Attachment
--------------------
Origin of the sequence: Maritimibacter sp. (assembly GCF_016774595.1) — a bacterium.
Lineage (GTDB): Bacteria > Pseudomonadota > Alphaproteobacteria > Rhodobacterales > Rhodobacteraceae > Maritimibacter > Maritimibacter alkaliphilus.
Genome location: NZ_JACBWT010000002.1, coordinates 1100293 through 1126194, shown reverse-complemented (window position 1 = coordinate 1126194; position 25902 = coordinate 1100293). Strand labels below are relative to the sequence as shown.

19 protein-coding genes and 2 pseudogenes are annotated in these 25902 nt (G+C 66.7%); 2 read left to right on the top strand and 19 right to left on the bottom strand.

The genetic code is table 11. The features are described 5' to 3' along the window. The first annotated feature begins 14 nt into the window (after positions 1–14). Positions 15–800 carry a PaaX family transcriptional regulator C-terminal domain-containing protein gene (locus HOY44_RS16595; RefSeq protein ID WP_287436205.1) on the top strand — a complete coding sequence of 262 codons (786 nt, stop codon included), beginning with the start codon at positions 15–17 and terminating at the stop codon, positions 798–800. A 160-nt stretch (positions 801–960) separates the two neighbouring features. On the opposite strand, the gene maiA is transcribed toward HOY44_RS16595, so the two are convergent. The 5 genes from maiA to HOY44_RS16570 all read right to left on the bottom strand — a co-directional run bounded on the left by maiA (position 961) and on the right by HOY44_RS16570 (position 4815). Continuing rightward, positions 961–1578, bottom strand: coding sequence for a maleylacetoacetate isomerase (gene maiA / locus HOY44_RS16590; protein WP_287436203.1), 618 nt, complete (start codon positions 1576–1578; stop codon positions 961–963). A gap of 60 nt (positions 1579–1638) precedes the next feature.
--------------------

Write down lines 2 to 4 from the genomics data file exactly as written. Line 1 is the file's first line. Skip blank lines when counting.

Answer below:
Lineage (GTDB): Bacteria > Pseudomonadota > Alphaproteobacteria > Rhodobacterales > Rhodobacteraceae > Maritimibacter > Maritimibacter alkaliphilus.
Genome location: NZ_JACBWT010000002.1, coordinates 1100293 through 1126194, shown reverse-complemented (window position 1 = coordinate 1126194; position 25902 = coordinate 1100293). Strand labels below are relative to the sequence as shown.

19 protein-coding genes and 2 pseudogenes are annotated in these 25902 nt (G+C 66.7%); 2 read left to right on the top strand and 19 right to left on the bottom strand.